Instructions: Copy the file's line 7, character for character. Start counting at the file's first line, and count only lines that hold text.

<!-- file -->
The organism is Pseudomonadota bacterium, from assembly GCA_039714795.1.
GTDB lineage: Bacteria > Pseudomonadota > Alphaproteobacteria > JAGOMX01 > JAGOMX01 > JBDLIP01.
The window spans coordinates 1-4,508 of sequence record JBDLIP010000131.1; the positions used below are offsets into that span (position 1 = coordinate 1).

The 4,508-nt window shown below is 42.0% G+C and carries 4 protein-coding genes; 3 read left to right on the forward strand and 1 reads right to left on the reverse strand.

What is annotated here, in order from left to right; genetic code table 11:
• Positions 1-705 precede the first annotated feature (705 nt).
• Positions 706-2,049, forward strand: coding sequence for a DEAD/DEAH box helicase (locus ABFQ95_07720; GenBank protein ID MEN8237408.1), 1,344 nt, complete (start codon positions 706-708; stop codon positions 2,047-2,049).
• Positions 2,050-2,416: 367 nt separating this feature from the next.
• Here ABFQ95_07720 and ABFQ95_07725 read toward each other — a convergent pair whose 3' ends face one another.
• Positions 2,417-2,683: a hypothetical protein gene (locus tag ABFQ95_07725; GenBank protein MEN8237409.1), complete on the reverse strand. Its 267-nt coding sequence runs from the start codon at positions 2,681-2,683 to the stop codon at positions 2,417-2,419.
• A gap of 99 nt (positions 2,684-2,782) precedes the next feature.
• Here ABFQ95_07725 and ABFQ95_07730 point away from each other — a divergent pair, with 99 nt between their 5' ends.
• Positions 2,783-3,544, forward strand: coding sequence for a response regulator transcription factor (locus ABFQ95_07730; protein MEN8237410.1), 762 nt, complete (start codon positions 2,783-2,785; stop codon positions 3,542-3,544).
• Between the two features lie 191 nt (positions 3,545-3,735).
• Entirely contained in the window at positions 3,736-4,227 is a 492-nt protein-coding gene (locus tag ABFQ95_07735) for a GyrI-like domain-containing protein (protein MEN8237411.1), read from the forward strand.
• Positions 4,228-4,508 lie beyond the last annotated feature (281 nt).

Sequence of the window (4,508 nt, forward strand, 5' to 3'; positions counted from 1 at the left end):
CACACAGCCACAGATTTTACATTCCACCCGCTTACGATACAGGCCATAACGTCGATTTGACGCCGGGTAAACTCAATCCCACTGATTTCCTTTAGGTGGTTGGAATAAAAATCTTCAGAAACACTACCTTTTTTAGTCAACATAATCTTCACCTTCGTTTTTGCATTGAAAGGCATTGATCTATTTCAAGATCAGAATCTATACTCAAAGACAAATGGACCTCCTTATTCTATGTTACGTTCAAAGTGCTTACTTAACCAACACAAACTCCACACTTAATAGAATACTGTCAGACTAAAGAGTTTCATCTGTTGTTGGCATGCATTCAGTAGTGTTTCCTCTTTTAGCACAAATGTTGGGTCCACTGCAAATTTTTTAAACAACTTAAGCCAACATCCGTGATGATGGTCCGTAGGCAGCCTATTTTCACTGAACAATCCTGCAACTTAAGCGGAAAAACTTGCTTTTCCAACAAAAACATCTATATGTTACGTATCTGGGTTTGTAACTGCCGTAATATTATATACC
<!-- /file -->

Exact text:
• Positions 706-2,049, forward strand: coding sequence for a DEAD/DEAH box helicase (locus ABFQ95_07720; GenBank protein ID MEN8237408.1), 1,344 nt, complete (start codon positions 706-708; stop codon positions 2,047-2,049).